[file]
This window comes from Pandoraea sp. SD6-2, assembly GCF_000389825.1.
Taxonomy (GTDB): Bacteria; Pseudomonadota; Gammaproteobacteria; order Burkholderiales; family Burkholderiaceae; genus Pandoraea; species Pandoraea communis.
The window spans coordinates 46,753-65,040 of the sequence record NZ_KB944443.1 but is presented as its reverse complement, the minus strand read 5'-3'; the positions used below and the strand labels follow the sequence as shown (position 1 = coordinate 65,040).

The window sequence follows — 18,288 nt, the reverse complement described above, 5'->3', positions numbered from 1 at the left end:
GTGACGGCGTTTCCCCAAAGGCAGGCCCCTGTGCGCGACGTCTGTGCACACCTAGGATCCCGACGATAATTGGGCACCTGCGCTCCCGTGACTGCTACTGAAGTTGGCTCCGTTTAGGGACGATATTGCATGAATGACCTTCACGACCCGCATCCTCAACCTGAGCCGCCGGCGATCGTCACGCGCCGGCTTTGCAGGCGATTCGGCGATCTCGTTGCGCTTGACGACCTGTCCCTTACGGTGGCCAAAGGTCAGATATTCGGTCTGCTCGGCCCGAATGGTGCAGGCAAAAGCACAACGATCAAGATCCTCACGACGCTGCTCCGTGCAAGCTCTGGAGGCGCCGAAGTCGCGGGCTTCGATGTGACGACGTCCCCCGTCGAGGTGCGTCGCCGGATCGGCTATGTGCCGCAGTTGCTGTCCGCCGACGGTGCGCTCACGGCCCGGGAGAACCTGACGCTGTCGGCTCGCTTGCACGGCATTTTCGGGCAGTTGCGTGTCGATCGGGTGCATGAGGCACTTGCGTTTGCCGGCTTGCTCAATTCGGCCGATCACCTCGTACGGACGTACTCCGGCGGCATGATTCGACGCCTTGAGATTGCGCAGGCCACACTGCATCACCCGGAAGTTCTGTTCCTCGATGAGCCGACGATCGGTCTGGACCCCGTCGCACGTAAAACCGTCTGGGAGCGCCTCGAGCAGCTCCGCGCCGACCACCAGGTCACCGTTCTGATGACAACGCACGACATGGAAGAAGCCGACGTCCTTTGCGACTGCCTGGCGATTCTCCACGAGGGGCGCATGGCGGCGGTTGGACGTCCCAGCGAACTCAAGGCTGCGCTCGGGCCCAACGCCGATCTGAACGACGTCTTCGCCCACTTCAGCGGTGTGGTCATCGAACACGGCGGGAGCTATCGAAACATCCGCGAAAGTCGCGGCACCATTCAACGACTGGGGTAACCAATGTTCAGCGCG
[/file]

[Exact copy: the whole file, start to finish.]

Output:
This window comes from Pandoraea sp. SD6-2, assembly GCF_000389825.1.
Taxonomy (GTDB): Bacteria; Pseudomonadota; Gammaproteobacteria; order Burkholderiales; family Burkholderiaceae; genus Pandoraea; species Pandoraea communis.
The window spans coordinates 46,753-65,040 of the sequence record NZ_KB944443.1 but is presented as its reverse complement, the minus strand read 5'-3'; the positions used below and the strand labels follow the sequence as shown (position 1 = coordinate 65,040).

The window sequence follows — 18,288 nt, the reverse complement described above, 5'->3', positions numbered from 1 at the left end:
GTGACGGCGTTTCCCCAAAGGCAGGCCCCTGTGCGCGACGTCTGTGCACACCTAGGATCCCGACGATAATTGGGCACCTGCGCTCCCGTGACTGCTACTGAAGTTGGCTCCGTTTAGGGACGATATTGCATGAATGACCTTCACGACCCGCATCCTCAACCTGAGCCGCCGGCGATCGTCACGCGCCGGCTTTGCAGGCGATTCGGCGATCTCGTTGCGCTTGACGACCTGTCCCTTACGGTGGCCAAAGGTCAGATATTCGGTCTGCTCGGCCCGAATGGTGCAGGCAAAAGCACAACGATCAAGATCCTCACGACGCTGCTCCGTGCAAGCTCTGGAGGCGCCGAAGTCGCGGGCTTCGATGTGACGACGTCCCCCGTCGAGGTGCGTCGCCGGATCGGCTATGTGCCGCAGTTGCTGTCCGCCGACGGTGCGCTCACGGCCCGGGAGAACCTGACGCTGTCGGCTCGCTTGCACGGCATTTTCGGGCAGTTGCGTGTCGATCGGGTGCATGAGGCACTTGCGTTTGCCGGCTTGCTCAATTCGGCCGATCACCTCGTACGGACGTACTCCGGCGGCATGATTCGACGCCTTGAGATTGCGCAGGCCACACTGCATCACCCGGAAGTTCTGTTCCTCGATGAGCCGACGATCGGTCTGGACCCCGTCGCACGTAAAACCGTCTGGGAGCGCCTCGAGCAGCTCCGCGCCGACCACCAGGTCACCGTTCTGATGACAACGCACGACATGGAAGAAGCCGACGTCCTTTGCGACTGCCTGGCGATTCTCCACGAGGGGCGCATGGCGGCGGTTGGACGTCCCAGCGAACTCAAGGCTGCGCTCGGGCCCAACGCCGATCTGAACGACGTCTTCGCCCACTTCAGCGGTGTGGTCATCGAACACGGCGGGAGCTATCGAAACATCCGCGAAAGTCGCGGCACCATTCAACGACTGGGGTAACCAATGTTCAGCGCG